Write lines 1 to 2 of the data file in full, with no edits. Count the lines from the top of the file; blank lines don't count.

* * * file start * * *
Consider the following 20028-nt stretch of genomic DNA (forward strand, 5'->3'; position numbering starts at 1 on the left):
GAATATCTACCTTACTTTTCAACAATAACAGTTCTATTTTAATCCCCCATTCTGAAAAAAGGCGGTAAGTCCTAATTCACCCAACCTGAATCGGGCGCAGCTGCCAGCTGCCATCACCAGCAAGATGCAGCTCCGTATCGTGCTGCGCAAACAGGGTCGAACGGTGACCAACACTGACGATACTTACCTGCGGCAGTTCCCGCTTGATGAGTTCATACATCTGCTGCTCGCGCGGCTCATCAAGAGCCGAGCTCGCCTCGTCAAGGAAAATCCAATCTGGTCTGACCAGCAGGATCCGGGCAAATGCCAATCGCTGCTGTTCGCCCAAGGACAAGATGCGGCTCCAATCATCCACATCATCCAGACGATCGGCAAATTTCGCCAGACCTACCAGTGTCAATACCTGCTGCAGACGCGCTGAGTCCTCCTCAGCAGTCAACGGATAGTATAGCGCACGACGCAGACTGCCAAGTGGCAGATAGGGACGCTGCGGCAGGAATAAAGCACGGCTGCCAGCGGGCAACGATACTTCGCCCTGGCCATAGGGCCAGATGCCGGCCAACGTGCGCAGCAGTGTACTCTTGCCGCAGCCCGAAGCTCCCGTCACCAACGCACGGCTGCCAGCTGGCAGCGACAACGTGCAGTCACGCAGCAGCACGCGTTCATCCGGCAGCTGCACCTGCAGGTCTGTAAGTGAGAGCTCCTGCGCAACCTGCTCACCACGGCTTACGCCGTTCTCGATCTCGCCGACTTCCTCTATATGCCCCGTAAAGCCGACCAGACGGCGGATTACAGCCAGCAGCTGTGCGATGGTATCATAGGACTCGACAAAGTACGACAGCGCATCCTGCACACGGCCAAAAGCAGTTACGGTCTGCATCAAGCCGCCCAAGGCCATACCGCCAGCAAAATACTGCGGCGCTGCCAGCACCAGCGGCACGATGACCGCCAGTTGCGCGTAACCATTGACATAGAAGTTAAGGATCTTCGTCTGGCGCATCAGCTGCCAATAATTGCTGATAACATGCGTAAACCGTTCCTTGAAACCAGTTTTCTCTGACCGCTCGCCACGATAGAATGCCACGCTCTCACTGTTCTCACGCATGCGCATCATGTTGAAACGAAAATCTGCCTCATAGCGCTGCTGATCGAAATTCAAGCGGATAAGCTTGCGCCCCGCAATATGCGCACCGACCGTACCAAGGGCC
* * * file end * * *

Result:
Consider the following 20028-nt stretch of genomic DNA (forward strand, 5'->3'; position numbering starts at 1 on the left):
GAATATCTACCTTACTTTTCAACAATAACAGTTCTATTTTAATCCCCCATTCTGAAAAAAGGCGGTAAGTCCTAATTCACCCAACCTGAATCGGGCGCAGCTGCCAGCTGCCATCACCAGCAAGATGCAGCTCCGTATCGTGCTGCGCAAACAGGGTCGAACGGTGACCAACACTGACGATACTTACCTGCGGCAGTTCCCGCTTGATGAGTTCATACATCTGCTGCTCGCGCGGCTCATCAAGAGCCGAGCTCGCCTCGTCAAGGAAAATCCAATCTGGTCTGACCAGCAGGATCCGGGCAAATGCCAATCGCTGCTGTTCGCCCAAGGACAAGATGCGGCTCCAATCATCCACATCATCCAGACGATCGGCAAATTTCGCCAGACCTACCAGTGTCAATACCTGCTGCAGACGCGCTGAGTCCTCCTCAGCAGTCAACGGATAGTATAGCGCACGACGCAGACTGCCAAGTGGCAGATAGGGACGCTGCGGCAGGAATAAAGCACGGCTGCCAGCGGGCAACGATACTTCGCCCTGGCCATAGGGCCAGATGCCGGCCAACGTGCGCAGCAGTGTACTCTTGCCGCAGCCCGAAGCTCCCGTCACCAACGCACGGCTGCCAGCTGGCAGCGACAACGTGCAGTCACGCAGCAGCACGCGTTCATCCGGCAGCTGCACCTGCAGGTCTGTAAGTGAGAGCTCCTGCGCAACCTGCTCACCACGGCTTACGCCGTTCTCGATCTCGCCGACTTCCTCTATATGCCCCGTAAAGCCGACCAGACGGCGGATTACAGCCAGCAGCTGTGCGATGGTATCATAGGACTCGACAAAGTACGACAGCGCATCCTGCACACGGCCAAAAGCAGTTACGGTCTGCATCAAGCCGCCCAAGGCCATACCGCCAGCAAAATACTGCGGCGCTGCCAGCACCAGCGGCACGATGACCGCCAGTTGCGCGTAACCATTGACATAGAAGTTAAGGATCTTCGTCTGGCGCATCAGCTGCCAATAATTGCTGATAACATGCGTAAACCGTTCCTTGAAACCAGTTTTCTCTGACCGCTCGCCACGATAGAATGCCACGCTCTCACTGTTCTCACGCATGCGCATCATGTTGAAACGAAAATCTGCCTCATAGCGCTGCTGATCGAAATTCAAGCGGATAAGCTTGCGCCCCGCAATATGCGCACCGACCGTACCAAGGGCC